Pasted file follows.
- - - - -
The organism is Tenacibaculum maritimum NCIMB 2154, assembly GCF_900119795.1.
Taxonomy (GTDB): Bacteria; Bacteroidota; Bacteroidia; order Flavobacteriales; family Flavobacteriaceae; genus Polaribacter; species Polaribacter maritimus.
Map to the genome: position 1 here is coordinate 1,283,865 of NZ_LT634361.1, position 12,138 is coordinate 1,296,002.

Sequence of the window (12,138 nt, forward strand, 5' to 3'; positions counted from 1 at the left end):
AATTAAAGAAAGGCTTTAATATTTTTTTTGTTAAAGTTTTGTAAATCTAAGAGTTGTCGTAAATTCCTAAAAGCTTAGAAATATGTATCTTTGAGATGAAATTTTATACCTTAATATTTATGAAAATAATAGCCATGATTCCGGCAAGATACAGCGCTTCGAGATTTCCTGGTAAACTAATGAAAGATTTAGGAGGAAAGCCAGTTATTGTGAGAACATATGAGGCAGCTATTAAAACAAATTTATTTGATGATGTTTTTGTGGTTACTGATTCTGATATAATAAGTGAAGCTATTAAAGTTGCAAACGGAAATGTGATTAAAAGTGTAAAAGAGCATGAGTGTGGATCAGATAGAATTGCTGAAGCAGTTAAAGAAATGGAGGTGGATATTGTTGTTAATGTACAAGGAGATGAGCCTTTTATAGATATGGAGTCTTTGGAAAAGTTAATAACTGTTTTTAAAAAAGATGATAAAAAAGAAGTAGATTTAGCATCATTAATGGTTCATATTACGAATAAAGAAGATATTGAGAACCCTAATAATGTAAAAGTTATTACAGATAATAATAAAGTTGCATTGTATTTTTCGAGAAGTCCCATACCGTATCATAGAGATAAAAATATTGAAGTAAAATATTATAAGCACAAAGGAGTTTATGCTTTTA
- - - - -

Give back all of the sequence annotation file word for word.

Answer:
The organism is Tenacibaculum maritimum NCIMB 2154, assembly GCF_900119795.1.
Taxonomy (GTDB): Bacteria; Bacteroidota; Bacteroidia; order Flavobacteriales; family Flavobacteriaceae; genus Polaribacter; species Polaribacter maritimus.
Map to the genome: position 1 here is coordinate 1,283,865 of NZ_LT634361.1, position 12,138 is coordinate 1,296,002.

Sequence of the window (12,138 nt, forward strand, 5' to 3'; positions counted from 1 at the left end):
AATTAAAGAAAGGCTTTAATATTTTTTTTGTTAAAGTTTTGTAAATCTAAGAGTTGTCGTAAATTCCTAAAAGCTTAGAAATATGTATCTTTGAGATGAAATTTTATACCTTAATATTTATGAAAATAATAGCCATGATTCCGGCAAGATACAGCGCTTCGAGATTTCCTGGTAAACTAATGAAAGATTTAGGAGGAAAGCCAGTTATTGTGAGAACATATGAGGCAGCTATTAAAACAAATTTATTTGATGATGTTTTTGTGGTTACTGATTCTGATATAATAAGTGAAGCTATTAAAGTTGCAAACGGAAATGTGATTAAAAGTGTAAAAGAGCATGAGTGTGGATCAGATAGAATTGCTGAAGCAGTTAAAGAAATGGAGGTGGATATTGTTGTTAATGTACAAGGAGATGAGCCTTTTATAGATATGGAGTCTTTGGAAAAGTTAATAACTGTTTTTAAAAAAGATGATAAAAAAGAAGTAGATTTAGCATCATTAATGGTTCATATTACGAATAAAGAAGATATTGAGAACCCTAATAATGTAAAAGTTATTACAGATAATAATAAAGTTGCATTGTATTTTTCGAGAAGTCCCATACCGTATCATAGAGATAAAAATATTGAAGTAAAATATTATAAGCACAAAGGAGTTTATGCTTTTA